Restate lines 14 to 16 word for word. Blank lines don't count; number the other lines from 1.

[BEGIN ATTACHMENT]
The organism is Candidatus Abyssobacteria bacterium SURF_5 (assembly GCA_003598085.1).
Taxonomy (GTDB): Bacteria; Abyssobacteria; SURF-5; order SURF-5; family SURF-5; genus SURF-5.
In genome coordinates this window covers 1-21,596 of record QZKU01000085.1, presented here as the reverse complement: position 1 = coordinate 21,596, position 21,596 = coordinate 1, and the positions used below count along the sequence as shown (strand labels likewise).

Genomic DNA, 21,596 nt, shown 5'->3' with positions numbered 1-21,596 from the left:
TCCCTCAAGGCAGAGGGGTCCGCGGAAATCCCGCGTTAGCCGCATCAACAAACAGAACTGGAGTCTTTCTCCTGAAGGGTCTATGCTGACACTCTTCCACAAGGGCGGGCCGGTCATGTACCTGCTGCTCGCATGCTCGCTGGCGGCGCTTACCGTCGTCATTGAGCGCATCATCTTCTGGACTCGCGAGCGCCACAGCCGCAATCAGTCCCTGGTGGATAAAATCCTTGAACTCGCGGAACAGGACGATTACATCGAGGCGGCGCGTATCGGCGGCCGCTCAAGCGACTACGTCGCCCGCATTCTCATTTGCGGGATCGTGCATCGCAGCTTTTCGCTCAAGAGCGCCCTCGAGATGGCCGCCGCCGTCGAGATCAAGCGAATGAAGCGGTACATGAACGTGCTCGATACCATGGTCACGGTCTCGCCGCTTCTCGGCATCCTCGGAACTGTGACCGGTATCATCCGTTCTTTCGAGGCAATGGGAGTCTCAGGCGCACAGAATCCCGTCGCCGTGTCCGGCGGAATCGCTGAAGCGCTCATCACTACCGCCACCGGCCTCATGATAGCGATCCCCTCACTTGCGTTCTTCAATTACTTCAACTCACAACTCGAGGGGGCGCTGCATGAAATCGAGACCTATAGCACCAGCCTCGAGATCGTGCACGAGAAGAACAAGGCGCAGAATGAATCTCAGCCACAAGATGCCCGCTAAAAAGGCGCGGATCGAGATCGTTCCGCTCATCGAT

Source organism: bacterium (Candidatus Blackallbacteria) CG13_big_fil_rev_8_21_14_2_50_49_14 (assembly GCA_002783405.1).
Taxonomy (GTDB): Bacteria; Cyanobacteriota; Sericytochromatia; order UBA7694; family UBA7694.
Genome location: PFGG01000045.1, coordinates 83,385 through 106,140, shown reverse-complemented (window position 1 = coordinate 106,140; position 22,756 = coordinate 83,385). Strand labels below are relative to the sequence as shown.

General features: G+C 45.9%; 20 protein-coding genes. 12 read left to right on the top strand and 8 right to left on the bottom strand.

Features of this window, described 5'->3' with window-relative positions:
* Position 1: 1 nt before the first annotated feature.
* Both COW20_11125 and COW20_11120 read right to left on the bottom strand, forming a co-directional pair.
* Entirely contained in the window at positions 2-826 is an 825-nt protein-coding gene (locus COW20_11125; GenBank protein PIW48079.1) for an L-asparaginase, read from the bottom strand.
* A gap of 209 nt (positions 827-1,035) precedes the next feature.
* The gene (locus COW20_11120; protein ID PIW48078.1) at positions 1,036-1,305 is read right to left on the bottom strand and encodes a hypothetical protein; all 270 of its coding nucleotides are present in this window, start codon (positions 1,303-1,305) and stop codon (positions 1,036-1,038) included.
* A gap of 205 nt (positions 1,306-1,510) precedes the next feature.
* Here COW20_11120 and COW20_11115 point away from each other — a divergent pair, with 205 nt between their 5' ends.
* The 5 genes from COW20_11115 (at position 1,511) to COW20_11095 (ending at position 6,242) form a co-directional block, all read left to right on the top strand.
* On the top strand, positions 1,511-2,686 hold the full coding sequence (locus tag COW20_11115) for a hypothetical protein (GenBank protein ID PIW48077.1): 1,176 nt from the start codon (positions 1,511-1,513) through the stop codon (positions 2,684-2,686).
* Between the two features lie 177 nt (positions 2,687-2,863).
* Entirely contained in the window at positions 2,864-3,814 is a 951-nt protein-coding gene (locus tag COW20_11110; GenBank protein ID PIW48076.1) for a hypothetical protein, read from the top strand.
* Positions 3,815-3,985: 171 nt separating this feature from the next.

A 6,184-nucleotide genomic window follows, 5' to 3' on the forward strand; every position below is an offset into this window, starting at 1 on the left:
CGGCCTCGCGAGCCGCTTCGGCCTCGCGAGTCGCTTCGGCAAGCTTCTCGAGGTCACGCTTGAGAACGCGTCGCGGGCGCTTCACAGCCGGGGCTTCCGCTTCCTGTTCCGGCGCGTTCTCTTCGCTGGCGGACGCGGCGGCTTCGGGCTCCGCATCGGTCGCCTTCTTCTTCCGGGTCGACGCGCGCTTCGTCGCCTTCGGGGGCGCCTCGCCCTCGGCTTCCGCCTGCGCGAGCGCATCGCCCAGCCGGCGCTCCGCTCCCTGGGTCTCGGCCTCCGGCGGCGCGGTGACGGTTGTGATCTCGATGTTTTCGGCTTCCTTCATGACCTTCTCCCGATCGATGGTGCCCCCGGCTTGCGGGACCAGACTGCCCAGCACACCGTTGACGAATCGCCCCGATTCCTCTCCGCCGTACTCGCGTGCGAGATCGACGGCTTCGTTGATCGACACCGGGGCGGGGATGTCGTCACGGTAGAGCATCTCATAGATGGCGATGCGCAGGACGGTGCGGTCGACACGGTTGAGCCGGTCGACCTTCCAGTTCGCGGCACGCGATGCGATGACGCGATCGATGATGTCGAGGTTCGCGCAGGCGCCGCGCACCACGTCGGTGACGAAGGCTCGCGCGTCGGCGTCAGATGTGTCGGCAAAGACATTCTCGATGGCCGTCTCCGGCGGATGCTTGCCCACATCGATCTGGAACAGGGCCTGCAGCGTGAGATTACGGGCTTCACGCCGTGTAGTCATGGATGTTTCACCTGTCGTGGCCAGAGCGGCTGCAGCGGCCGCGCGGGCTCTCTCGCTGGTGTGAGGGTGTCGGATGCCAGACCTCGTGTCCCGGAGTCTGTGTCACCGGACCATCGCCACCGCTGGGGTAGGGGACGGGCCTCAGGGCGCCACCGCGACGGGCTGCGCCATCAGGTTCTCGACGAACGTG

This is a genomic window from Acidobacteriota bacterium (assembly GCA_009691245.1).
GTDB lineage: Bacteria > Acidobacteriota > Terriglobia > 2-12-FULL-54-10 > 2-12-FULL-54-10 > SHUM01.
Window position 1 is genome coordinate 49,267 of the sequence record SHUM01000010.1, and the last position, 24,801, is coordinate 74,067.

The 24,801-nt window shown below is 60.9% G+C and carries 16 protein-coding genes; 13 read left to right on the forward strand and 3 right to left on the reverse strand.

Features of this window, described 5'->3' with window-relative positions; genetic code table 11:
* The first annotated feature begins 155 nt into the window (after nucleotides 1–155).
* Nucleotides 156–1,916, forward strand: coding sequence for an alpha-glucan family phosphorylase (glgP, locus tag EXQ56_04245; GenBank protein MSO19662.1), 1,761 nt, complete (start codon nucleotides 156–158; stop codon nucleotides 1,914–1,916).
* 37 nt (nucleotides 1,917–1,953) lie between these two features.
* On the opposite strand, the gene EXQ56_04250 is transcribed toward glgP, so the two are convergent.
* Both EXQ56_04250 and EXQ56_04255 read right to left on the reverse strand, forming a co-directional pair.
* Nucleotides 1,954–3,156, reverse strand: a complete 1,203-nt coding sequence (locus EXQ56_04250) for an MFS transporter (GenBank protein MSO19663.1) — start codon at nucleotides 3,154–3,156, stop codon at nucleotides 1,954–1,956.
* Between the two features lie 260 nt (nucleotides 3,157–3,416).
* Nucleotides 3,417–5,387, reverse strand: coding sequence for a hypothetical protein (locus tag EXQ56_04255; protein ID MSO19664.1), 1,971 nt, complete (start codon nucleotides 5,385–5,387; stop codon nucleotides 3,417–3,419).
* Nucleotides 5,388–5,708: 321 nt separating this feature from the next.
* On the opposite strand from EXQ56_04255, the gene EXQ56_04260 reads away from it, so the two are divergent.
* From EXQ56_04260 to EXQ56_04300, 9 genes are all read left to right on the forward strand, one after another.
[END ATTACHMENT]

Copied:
* A gap of 209 nt (positions 827-1,035) precedes the next feature.
* The gene (locus COW20_11120; protein ID PIW48078.1) at positions 1,036-1,305 is read right to left on the bottom strand and encodes a hypothetical protein; all 270 of its coding nucleotides are present in this window, start codon (positions 1,303-1,305) and stop codon (positions 1,036-1,038) included.
* A gap of 205 nt (positions 1,306-1,510) precedes the next feature.